Force India and Caterham are the only remaining outfits that have yet to finalise their line-ups, but with just one month to go before the start of 2013 testing, decisions are now expected within days.
The increasingly tough economic climate worldwide means that teams at both ends of the grid have had to be more mindful of commercial considerations when it comes to drivers, which is why neither outfit is having an easy time making its choice.
The Force India vacancy is a plum seat, with Nico Hulkenberg having shown at the Brazilian Grand Prix that the team has the capability to fight right at the front.
Although Paul di Resta has not yet been confirmed, his performances last year left the team in no doubt that he justified another opportunity for 2013, so his place is secure.
Towards the end of last season, the list of candidates for the seat alongside di Resta stretched to double figures though, as youngsters like Luiz Razia, out of work men like Jaime Alguersuari and Sebastien Buemi, and current racers like Bruno Senna and Kamui Kobayashi vied to fill Hulkenberg's place.
Although each driver had varying amounts of sponsorship behind him, Force India CEO Otmar Szafnauer said at the end of last season that the decision would ultimately rest on ability rather than backing.
He made it clear his preference was for speed to ultimately win out, because that would be the only way of ensuring both its men performed.
"I am a believer that you need someone like that," he said. "Not everyone does, and it is a subconscious thing.
"You think you are driving the best you can, but there is nothing like competition for us humans to really sharpen our focus, attention and skills in all sort of stuff. If you have competition you end up driving yourself more."
That process has culminated in the selection whittling down now to what appears to be a straightforward decision between veteran Adrian Sutil and rising star Jules Bianchi.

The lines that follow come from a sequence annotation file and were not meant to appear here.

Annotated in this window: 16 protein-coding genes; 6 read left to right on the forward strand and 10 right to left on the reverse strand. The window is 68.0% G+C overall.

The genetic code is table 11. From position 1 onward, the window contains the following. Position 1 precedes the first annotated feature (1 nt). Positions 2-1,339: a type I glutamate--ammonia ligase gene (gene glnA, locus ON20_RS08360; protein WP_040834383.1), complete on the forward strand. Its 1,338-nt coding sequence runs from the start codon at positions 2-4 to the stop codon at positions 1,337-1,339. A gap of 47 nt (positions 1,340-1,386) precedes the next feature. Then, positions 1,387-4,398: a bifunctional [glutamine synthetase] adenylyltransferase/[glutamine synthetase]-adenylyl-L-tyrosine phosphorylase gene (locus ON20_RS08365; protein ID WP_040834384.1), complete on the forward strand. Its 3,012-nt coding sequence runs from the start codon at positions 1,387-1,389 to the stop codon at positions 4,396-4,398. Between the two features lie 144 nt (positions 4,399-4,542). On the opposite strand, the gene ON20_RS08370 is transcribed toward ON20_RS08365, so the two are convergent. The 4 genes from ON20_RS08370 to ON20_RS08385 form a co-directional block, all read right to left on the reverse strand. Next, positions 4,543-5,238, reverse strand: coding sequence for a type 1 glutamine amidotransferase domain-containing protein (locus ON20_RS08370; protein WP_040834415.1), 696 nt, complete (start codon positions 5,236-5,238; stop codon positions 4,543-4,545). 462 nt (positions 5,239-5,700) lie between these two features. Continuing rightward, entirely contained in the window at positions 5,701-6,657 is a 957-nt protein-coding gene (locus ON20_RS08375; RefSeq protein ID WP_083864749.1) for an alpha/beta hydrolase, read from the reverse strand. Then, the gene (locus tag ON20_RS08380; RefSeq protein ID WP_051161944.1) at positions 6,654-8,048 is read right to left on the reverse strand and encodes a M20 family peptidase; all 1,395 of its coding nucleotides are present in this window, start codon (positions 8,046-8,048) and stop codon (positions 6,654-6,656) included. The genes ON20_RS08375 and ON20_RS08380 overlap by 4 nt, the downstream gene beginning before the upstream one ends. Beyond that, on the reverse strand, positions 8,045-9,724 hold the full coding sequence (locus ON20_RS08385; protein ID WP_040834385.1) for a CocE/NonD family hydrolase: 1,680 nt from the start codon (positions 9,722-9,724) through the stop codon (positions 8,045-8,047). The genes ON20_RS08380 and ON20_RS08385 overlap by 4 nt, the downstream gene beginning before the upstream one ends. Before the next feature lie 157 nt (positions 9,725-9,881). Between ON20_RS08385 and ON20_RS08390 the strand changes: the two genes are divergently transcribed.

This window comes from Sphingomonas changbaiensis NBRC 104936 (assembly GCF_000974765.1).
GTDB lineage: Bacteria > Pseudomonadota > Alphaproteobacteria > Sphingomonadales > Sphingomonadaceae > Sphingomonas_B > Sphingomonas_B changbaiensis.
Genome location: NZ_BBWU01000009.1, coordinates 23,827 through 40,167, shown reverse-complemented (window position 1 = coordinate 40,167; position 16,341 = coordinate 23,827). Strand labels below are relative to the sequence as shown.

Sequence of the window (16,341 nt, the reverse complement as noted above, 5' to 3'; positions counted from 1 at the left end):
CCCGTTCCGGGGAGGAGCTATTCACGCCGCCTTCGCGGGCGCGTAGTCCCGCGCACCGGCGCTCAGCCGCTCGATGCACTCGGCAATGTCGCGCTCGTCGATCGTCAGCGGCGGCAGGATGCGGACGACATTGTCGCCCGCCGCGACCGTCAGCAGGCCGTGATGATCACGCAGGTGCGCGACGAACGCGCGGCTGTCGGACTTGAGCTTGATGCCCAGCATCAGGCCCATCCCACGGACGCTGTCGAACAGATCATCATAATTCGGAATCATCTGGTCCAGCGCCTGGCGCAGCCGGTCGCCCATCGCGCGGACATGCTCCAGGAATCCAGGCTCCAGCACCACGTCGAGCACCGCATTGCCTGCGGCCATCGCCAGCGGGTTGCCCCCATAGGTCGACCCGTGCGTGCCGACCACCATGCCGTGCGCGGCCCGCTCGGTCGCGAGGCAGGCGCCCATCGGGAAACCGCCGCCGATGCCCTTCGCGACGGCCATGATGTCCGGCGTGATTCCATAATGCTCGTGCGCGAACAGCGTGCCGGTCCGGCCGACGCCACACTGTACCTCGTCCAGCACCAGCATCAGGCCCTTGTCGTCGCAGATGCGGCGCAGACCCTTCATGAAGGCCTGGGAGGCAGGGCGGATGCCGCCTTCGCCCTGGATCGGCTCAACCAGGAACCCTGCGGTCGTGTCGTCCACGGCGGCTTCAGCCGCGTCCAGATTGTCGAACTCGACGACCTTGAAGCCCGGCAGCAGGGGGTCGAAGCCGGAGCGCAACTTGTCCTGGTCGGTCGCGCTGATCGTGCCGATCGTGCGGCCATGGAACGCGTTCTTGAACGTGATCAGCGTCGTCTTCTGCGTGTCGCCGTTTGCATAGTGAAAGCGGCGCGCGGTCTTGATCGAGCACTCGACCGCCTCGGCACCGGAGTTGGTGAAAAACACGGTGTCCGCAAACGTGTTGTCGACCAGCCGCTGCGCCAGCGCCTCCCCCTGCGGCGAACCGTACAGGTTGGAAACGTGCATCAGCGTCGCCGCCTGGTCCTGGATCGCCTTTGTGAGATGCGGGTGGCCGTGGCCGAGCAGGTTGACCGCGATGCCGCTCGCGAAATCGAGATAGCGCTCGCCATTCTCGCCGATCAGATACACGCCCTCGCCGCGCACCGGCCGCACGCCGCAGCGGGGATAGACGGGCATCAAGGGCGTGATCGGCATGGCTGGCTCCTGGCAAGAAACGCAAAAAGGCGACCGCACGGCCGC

Sutil has the experience and speed to keep things moving forward after Hulkenberg, and would bring some funding from his long-term backers.
Bianchi would be more of a gamble on the driving front - because he has yet to race in F1 – but he has the added attraction of closes ties to Ferrari.
The Frenchman has been retained as part of the Ferrari Driver Academy for 2013, and a long-term deal could tie in to a potential engine partnership for 2014 and beyond.
Ferrari is currently working on sorting out its future customer engine plans, and may need to secure another partner with Scuderia Toro Rosso likely to make the move to Renault after this season.
The final call on Force India's drivers rests with team principal Vijay Mallya, who will need to weigh up both the short-term and long-term benefits of either candidate.
At Caterham, there is an equally tough decision to be made as to who will partner youngster Charles Pic.
The Leafield-based outfit may have secured its 10th place in the constructors' championship at the 11th hour with Vitaly Petrov's result in Brazil, but it remains eager to bolster its commercial situation even more.
Heikki Kovalainen is unlikely to be kept on for another year, with the leading candidates for the role now being Petrov, Bruno Senna and Giedo van der Garde.
Petrov added nearly $10 million to Caterham's coffers with his 11th-place finish at Interlagos that got the team back in the top 10 of the constructors' championship, so there is an obvious reason to retain him.
Furthermore, Petrov has the potential to unlock more sponsorship from Russia with the Sochi Grand Prix looming on the horizon for 2014.
However, Senna has valuable backing behind him right now, and has the kind of profile and attitude that the team would benefit from.
Like the decision facing Mallya, Caterham has candidates who each easily justify their place, but in the end there is only space for one man.